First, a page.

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The Chicago City Council passed a bill this week that would require big retailers like Wal-Mart, Target, Home Depot, to pay workers nearly double the federal minimum wage. Opponents call the measure discriminatory and plan to fight it. But in Chicago's poorer neighborhoods, the fight is chiefly over whether this change would attract or chase away the jobs and economic development so desperately needed.
Chicago public radio's Catrin Einhorn reports.
CATRIN EINHORN reporting:
The living wage ordinance targets the biggest retailers, companies with huge stores and at least $1 billion in annual revenue. Chicago Mayor Richard Daley hasn't signed it into law, and a court challenge is almost certain. But if it does become law, the lowest paid workers at places like Home Depot will start making $9.25 an hour next year. In a few more years, they'd earn $10 an hour plus $3 in benefits.
Leon Finney, Jr. thinks it's a terrible idea.
Mr. LEON FINNEY JR. (President, Community Organization in Chicago's Southside Woodlawn Neighborhood): We are now on what we call East 63rd Street. We have block after block of vacant land and a few abandoned buildings that are boarded up and left.
EINHORN: Finney is president of a community organization in Chicago's Southside Woodlawn neighborhood. He also runs three barbeque joints and a church. And he fears that the new measure sends companies the wrong message.
Mr. FINNEY: You should do nothing to discourage them and everything to encourage them for fear that they won't come. And our fear is that we will have, at this particular point, these vast areas. Look here. What's going to happen to us?
EINHORN: Companies like Wal-Mart and Target say they may now reconsider plans to expand in Chicago. But the measure's supporters say the companies need urban consumers to continue expanding.
Alderman Freddrenna Lyle's ward includes parts of Woodlawn. During city council debate over the measure, she challenged the idea that any jobs are better than no jobs.
Ms. FREDDRENNA LYLE (Alderman, Chicago): People will do anything when they are hungry enough. People will drink anything when they are thirsty enough. They will drink saltwater. But that doesn't mean we as a government should give it to them. People will eat dog food but that doesn't mean I'm going to vote to put that on the daily recommended diet for poor people.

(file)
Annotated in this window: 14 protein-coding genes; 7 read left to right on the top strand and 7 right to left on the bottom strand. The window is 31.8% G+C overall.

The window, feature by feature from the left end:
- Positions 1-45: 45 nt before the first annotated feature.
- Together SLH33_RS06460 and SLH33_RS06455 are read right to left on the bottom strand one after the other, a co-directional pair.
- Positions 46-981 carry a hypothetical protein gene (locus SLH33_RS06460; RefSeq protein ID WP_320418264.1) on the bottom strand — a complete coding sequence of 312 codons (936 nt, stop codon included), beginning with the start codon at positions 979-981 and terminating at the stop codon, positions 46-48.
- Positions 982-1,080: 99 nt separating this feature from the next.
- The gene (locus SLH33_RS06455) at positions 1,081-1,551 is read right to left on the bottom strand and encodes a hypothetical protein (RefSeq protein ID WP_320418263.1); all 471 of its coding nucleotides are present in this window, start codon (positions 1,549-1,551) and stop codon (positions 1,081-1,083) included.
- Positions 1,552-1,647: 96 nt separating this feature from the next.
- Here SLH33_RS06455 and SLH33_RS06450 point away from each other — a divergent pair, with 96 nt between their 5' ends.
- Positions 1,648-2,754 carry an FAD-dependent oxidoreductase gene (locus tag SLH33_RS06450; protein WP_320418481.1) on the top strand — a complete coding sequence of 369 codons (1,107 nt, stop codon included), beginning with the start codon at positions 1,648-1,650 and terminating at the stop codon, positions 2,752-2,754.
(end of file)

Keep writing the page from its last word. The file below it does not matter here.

EINHORN: Here in the Westside Austin neighborhood, this debate has real ramifications. Chicago's first Wal-Mart is scheduled to open its doors here late this summer. Mike Resati(ph) manages a nearby dollar store that sells the usual assortment of party supplies, tools, stuffed animals and makeup. Resati fears that the living wage measure would make it impossible to for him to stay in business.
Mr. MIKE RESATI (Manager, Dollar Store): If I want to work for you and you pay me $10, someone else will pay me, like, $6 or $7, for sure I'll go for $10. So everyone around will go and try to get in there.
EINHORN: The Brown family lives just around the corner from the new Wal-Mart and their opinions represent the complexity of the debate. On a muggy late afternoon, 45-year-old Rochelle Brown and her mother sit on plastic chairs on the sidewalk outside their brick home.
Rochelle Brown says she works full-time for the school system caring for Special Ed students. But she's also applied for a part-time job at Wal-Mart and said she'd love to make $10 an hour, but she's willing to work for less.
Ms. ROCHELLE BROWN: You got to do what you got to do to make it, survive. I have kids to take of.
EINHORN: Two kids, she says, and only one salary to support them.
Ms. BROWN: I am a single parent. That's the reason I need a part-time job. If I had a husband, it probably be something different. Or maybe I'll find me one in Wal-Mart.
EINHORN: According to the local alderman's office, more than 10,000 people applied for 450 jobs at the store. If Wal-Mart gets its way, the lowest starting wage will be $7.25 an hour. Brown's mother, Margaret Brown, says that's a reasonable amount to pay young people.
Ms. MARGARET BROWN (Rochelle Brown's Mother): You got a lot of teenagers walking around here. They could, you know, give them jobs and keep them out of trouble. Sometimes you got to just start from the bottom and come up.
EINHORN: But granddaughter Lorecia Davis(ph) says the neighborhood needs jobs that support families.
Ms. LORECIA Davis (Margaret Brown's Granddaughter): Gas is not going down. On a $7.25 salary, how can you afford to keep your rent paid, your light and gas, and keep gas in your car to get to work? You know, that means something is not going to get paid. You know what I'm saying? Which is just like robbing Peter to pay Paul. It's time for us to come out of that, you know, rut.
EINHORN: The effort to pass the living wage measure took years and millions of dollars in lobbying. The fight to put it into effect in the nation's third-largest city is likely to be no less complicated.
For NPR News, I'm Catrin Einhorn in Chicago.
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